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Rickman, J. (1957). XVI. On the Criteria for the Termination of an Analysis (1950). The International Psycho-Analytical Library, 52(1):127-130.

(1957). The International Psycho-Analytical Library, 52(1):127-130

XVI. On the Criteria for the Termination of an Analysis (1950) Book Information Previous Up Next

John Rickman, M.D.

The lack of a systematic follow-up of our cases several years after treatment is ended makes difficult an accurate assessment of the criteria for termination. We know something of the cases which come back for more analysis and the reasons for the incompleteness of the first therapy, but we do not usually know enough about those who do not come back, though we sometimes get favourable accounts of those whose analysis was terminated before we, at the time, thought advisable.

There is a second reason for hesitation in defining the criteria. The class of case now treated, speaking generally, is more of the character analysis type than the simpler hysteria and obsessional with which psycho-analytical work in the main began. Both our frontiers and our method of work are changing, and also our criteria.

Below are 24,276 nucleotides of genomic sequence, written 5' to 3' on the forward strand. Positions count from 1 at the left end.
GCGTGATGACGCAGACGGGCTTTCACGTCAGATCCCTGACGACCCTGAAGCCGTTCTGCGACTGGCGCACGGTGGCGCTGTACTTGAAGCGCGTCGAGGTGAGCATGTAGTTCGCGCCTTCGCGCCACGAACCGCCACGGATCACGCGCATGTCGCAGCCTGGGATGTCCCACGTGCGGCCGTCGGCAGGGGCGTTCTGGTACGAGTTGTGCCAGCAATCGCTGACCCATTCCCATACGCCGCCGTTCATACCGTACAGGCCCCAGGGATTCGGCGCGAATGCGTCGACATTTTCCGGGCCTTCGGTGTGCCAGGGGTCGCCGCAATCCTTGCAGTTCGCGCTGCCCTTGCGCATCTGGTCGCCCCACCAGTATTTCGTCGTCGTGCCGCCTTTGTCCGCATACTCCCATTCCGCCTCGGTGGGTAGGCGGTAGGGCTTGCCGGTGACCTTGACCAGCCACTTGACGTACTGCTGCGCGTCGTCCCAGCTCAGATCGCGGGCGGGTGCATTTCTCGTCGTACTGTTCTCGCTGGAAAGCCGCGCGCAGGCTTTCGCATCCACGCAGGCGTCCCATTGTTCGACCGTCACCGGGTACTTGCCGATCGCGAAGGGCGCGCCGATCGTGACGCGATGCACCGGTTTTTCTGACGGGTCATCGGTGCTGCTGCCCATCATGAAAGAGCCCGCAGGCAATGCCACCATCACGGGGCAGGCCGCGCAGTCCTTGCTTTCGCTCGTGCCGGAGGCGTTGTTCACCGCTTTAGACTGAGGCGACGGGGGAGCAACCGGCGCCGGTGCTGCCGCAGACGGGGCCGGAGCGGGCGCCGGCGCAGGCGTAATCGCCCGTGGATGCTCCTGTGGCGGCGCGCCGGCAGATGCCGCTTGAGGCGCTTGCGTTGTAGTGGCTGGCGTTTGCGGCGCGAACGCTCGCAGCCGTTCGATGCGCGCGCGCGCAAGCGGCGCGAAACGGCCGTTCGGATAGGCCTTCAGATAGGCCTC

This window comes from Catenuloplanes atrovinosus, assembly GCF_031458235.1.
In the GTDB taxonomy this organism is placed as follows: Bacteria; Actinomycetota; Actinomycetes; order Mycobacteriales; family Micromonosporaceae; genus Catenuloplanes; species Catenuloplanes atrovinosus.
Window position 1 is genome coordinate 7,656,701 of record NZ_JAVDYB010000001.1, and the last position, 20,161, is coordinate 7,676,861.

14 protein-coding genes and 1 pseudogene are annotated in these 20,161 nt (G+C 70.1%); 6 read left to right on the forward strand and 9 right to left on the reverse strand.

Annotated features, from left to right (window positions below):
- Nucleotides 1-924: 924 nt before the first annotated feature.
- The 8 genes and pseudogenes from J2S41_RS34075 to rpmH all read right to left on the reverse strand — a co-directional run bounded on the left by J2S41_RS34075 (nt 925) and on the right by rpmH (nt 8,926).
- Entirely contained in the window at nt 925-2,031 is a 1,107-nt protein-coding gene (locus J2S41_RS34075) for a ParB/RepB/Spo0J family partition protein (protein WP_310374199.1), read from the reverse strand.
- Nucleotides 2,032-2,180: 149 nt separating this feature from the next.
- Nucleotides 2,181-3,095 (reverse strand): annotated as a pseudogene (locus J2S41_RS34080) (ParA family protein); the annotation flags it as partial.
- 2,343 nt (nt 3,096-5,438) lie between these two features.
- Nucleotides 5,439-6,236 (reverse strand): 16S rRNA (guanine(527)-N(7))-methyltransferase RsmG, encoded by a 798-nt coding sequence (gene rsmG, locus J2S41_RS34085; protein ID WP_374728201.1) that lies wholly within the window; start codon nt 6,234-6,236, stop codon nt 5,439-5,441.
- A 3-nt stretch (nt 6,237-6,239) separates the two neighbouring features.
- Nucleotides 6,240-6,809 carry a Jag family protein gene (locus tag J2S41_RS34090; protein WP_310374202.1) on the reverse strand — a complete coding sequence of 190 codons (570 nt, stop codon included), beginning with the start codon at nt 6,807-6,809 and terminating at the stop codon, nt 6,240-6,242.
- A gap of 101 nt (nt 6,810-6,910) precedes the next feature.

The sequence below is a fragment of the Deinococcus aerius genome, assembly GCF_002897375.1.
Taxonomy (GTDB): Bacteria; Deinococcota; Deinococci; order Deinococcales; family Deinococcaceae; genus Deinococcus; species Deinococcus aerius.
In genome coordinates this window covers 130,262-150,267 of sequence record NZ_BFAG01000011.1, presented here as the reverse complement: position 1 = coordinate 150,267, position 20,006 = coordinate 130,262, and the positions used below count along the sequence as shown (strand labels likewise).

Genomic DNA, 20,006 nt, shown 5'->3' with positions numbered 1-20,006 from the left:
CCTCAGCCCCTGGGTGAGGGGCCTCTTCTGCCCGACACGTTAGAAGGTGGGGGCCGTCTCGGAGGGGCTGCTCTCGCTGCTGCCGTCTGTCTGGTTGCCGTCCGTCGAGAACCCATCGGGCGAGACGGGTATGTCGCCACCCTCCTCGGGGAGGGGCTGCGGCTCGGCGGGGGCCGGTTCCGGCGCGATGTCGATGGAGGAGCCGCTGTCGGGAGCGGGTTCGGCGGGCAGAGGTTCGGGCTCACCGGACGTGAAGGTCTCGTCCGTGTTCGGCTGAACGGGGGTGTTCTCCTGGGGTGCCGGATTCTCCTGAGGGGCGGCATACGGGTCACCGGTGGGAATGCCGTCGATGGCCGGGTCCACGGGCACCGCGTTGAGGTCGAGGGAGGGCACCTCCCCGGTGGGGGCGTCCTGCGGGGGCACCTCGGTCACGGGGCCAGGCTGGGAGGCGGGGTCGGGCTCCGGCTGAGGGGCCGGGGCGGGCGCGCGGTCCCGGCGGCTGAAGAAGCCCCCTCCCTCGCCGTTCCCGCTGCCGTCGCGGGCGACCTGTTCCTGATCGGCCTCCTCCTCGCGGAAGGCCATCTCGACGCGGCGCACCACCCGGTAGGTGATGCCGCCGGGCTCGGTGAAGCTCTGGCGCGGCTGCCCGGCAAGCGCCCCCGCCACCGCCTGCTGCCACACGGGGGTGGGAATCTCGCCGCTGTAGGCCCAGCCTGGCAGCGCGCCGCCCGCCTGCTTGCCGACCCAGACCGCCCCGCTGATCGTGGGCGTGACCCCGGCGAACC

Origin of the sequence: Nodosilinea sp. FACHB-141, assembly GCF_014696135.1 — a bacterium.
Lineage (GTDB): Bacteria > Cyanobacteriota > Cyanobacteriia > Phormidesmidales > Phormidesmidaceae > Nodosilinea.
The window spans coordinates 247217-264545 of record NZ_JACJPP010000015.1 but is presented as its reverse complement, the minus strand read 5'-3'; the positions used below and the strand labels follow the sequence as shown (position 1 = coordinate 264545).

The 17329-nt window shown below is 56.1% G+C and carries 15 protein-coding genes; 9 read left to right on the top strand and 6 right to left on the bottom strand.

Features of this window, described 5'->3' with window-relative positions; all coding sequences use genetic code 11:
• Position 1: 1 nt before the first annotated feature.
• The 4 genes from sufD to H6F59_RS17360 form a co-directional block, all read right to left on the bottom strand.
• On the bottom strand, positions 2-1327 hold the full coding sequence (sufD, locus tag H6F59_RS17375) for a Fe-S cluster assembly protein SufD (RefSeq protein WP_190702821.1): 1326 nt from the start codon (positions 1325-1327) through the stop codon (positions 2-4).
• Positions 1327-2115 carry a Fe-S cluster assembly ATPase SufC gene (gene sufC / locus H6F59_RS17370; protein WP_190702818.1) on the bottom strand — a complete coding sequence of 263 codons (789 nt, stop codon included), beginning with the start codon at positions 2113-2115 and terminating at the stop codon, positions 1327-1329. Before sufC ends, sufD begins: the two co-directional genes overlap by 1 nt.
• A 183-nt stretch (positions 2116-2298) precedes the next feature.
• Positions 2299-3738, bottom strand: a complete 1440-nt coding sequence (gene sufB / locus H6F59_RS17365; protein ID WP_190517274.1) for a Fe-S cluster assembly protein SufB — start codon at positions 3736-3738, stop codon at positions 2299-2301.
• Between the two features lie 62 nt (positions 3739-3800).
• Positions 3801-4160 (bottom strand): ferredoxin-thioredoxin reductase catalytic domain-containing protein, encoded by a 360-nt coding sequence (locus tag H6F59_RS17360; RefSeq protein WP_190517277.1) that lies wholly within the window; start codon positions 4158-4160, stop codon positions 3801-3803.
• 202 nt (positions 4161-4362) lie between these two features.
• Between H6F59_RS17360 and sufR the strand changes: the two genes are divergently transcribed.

In an analysis two parties have to be satisfied, the patient and the therapist. The patient is often satisfied too early with the results obtained in the procedure, while the therapist has his own and less subjective criteria. One of these can be given a sort of code name, ‘Irreversibility;’ i.e. the process of improvement in personality-integration and adaptability, which has been reached thus far, should be of such a degree and kind that, even without further analytical aid, there will be no reverse process or regression on the cessation of treatment—granted of course that no enormous stress is put upon the patient after treatment ends. The matter can be viewed in another way, viz.

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